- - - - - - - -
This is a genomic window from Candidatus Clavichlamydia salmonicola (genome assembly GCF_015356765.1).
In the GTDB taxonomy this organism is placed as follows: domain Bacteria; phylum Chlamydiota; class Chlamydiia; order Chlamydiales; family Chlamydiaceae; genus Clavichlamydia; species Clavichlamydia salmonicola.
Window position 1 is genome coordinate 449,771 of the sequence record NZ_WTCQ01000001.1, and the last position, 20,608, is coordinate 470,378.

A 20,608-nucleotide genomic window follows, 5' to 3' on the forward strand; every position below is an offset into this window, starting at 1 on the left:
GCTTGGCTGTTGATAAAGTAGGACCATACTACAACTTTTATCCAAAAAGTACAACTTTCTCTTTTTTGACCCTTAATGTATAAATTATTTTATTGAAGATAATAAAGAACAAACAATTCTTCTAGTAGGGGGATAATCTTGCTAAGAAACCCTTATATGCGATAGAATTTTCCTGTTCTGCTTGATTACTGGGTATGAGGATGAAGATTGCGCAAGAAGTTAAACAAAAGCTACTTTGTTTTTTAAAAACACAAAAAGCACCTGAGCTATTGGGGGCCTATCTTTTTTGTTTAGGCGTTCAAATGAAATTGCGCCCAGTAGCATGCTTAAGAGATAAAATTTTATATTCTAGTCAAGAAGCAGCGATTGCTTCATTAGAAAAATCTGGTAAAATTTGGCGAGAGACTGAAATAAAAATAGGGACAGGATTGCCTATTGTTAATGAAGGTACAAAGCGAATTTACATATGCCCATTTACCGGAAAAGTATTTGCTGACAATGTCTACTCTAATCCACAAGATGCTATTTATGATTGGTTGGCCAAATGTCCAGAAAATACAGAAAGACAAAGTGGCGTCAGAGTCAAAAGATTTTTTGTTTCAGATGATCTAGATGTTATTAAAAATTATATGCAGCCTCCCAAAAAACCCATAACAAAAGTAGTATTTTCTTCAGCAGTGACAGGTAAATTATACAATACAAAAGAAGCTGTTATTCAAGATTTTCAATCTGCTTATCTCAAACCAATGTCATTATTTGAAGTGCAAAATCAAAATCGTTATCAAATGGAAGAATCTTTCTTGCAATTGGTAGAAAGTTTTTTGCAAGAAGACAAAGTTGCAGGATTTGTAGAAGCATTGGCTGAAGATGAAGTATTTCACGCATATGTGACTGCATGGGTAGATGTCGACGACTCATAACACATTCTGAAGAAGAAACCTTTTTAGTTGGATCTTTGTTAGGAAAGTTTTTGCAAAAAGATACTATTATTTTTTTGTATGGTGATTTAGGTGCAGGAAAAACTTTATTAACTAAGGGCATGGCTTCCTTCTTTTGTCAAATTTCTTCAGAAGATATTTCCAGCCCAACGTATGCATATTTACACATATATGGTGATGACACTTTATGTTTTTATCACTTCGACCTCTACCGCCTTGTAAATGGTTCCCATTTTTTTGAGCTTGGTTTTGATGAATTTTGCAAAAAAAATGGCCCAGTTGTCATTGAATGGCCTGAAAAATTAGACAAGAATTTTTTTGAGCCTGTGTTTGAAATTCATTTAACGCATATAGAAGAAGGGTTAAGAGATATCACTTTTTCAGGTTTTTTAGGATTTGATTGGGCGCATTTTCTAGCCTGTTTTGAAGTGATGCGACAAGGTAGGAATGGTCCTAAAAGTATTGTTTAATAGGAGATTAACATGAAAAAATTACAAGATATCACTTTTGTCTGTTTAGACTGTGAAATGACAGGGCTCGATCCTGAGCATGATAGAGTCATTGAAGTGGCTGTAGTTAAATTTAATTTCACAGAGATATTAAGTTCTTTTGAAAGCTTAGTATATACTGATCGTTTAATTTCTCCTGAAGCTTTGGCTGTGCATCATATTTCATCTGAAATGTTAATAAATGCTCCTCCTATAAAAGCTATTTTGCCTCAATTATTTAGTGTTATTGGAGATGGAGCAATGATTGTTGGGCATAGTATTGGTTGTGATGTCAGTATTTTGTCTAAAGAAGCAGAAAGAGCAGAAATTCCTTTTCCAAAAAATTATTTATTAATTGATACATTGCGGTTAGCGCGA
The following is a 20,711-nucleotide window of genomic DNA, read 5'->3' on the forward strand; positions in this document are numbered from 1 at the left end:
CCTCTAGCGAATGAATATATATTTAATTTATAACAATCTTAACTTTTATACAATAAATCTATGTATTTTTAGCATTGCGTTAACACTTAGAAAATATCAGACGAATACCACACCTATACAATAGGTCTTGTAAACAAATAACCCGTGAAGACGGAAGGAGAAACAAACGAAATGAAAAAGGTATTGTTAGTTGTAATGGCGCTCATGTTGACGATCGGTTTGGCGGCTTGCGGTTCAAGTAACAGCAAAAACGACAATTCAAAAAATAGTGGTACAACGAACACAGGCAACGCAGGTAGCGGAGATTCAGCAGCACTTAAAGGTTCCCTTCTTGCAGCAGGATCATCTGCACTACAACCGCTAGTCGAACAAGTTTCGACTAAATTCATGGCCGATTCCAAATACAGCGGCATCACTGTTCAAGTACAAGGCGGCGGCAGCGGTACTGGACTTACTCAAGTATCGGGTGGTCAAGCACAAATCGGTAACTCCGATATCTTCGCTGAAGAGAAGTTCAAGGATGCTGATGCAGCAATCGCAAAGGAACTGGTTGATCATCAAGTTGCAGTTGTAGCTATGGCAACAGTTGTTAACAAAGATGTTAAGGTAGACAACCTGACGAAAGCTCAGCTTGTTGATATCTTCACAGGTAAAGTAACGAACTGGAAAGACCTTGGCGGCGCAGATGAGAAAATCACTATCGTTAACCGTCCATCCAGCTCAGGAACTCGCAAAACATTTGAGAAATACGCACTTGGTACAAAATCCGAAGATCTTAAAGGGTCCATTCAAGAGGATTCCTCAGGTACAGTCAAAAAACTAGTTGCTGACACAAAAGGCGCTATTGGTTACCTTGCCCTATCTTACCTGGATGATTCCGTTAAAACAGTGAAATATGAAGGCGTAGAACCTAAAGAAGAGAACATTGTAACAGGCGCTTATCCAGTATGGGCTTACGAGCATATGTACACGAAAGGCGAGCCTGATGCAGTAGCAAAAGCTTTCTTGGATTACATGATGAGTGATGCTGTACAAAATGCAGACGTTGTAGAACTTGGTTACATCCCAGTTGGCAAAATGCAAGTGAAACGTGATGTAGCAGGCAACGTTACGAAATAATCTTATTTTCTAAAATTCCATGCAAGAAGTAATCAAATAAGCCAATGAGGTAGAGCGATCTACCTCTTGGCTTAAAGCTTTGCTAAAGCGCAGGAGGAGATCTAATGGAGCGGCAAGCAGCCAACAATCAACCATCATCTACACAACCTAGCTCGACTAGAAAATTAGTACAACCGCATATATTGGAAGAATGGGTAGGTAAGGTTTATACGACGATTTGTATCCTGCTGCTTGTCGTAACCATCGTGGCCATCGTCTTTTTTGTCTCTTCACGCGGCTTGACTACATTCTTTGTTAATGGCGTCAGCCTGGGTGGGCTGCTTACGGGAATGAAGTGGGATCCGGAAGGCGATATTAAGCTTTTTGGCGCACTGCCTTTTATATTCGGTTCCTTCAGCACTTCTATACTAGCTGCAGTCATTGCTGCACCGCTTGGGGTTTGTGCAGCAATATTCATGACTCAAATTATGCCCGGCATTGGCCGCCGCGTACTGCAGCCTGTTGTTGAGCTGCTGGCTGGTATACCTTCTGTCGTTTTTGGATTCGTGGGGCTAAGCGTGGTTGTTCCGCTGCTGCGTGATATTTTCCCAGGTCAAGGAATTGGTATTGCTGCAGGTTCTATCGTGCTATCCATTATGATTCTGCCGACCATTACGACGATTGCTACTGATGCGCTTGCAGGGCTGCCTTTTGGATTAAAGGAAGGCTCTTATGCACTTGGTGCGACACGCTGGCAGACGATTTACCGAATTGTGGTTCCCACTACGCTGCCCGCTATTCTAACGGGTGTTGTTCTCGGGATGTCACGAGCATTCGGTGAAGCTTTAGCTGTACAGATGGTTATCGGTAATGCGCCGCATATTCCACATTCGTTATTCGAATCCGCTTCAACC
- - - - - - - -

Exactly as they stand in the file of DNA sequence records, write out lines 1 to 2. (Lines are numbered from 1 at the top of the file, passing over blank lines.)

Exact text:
This is a genomic window from Candidatus Clavichlamydia salmonicola (genome assembly GCF_015356765.1).
In the GTDB taxonomy this organism is placed as follows: domain Bacteria; phylum Chlamydiota; class Chlamydiia; order Chlamydiales; family Chlamydiaceae; genus Clavichlamydia; species Clavichlamydia salmonicola.